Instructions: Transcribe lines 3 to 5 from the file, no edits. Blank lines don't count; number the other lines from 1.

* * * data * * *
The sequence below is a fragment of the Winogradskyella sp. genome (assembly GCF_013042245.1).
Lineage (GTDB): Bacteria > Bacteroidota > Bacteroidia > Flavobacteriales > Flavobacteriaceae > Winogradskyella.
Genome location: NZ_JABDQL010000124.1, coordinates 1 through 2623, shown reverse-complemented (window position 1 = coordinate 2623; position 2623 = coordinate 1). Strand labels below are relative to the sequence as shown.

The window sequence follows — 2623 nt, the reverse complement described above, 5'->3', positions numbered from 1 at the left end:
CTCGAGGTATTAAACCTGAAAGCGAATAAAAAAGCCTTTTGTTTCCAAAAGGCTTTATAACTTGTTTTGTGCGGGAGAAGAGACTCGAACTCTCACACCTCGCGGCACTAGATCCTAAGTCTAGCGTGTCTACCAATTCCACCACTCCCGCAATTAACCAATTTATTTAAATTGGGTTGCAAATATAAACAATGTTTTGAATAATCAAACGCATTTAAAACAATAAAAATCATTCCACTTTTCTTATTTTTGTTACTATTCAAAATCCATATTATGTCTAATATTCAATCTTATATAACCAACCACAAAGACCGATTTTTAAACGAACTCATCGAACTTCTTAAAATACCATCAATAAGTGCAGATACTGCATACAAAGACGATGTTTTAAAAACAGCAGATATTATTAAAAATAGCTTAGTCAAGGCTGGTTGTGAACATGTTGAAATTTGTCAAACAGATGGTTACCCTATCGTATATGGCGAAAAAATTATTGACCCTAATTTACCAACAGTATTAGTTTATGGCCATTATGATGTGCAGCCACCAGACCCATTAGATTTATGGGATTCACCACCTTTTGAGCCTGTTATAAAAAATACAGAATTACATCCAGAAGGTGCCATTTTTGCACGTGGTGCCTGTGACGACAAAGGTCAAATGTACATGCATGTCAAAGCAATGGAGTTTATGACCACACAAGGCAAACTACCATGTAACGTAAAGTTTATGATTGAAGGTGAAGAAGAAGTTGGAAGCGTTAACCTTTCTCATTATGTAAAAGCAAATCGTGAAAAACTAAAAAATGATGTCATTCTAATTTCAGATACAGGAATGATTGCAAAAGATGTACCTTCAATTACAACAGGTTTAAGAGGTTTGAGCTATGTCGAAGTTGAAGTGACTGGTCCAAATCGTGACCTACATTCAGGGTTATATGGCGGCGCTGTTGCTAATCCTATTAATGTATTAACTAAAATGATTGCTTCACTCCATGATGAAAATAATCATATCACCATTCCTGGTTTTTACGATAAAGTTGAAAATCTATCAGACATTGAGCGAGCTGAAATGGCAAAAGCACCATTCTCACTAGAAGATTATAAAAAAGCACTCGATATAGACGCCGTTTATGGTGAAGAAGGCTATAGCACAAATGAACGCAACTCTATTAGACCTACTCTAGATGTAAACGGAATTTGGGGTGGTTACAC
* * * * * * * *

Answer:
Genome location: NZ_JABDQL010000124.1, coordinates 1 through 2623, shown reverse-complemented (window position 1 = coordinate 2623; position 2623 = coordinate 1). Strand labels below are relative to the sequence as shown.

The window sequence follows — 2623 nt, the reverse complement described above, 5'->3', positions numbered from 1 at the left end:
CTCGAGGTATTAAACCTGAAAGCGAATAAAAAAGCCTTTTGTTTCCAAAAGGCTTTATAACTTGTTTTGTGCGGGAGAAGAGACTCGAACTCTCACACCTCGCGGCACTAGATCCTAAGTCTAGCGTGTCTACCAATTCCACCACTCCCGCAATTAACCAATTTATTTAAATTGGGTTGCAAATATAAACAATGTTTTGAATAATCAAACGCATTTAAAACAATAAAAATCATTCCACTTTTCTTATTTTTGTTACTATTCAAAATCCATATTATGTCTAATATTCAATCTTATATAACCAACCACAAAGACCGATTTTTAAACGAACTCATCGAACTTCTTAAAATACCATCAATAAGTGCAGATACTGCATACAAAGACGATGTTTTAAAAACAGCAGATATTATTAAAAATAGCTTAGTCAAGGCTGGTTGTGAACATGTTGAAATTTGTCAAACAGATGGTTACCCTATCGTATATGGCGAAAAAATTATTGACCCTAATTTACCAACAGTATTAGTTTATGGCCATTATGATGTGCAGCCACCAGACCCATTAGATTTATGGGATTCACCACCTTTTGAGCCTGTTATAAAAAATACAGAATTACATCCAGAAGGTGCCATTTTTGCACGTGGTGCCTGTGACGACAAAGGTCAAATGTACATGCATGTCAAAGCAATGGAGTTTATGACCACACAAGGCAAACTACCATGTAACGTAAAGTTTATGATTGAAGGTGAAGAAGAAGTTGGAAGCGTTAACCTTTCTCATTATGTAAAAGCAAATCGTGAAAAACTAAAAAATGATGTCATTCTAATTTCAGATACAGGAATGATTGCAAAAGATGTACCTTCAATTACAACAGGTTTAAGAGGTTTGAGCTATGTCGAAGTTGAAGTGACTGGTCCAAATCGTGACCTACATTCAGGGTTATATGGCGGCGCTGTTGCTAATCCTATTAATGTATTAACTAAAATGATTGCTTCACTCCATGATGAAAATAATCATATCACCATTCCTGGTTTTTACGATAAAGTTGAAAATCTATCAGACATTGAGCGAGCTGAAATGGCAAAAGCACCATTCTCACTAGAAGATTATAAAAAAGCACTCGATATAGACGCCGTTTATGGTGAAGAAGGCTATAGCACAAATGAACGCAACTCTATTAGACCTACTCTAGATGTAAACGGAATTTGGGGTGGTTACAC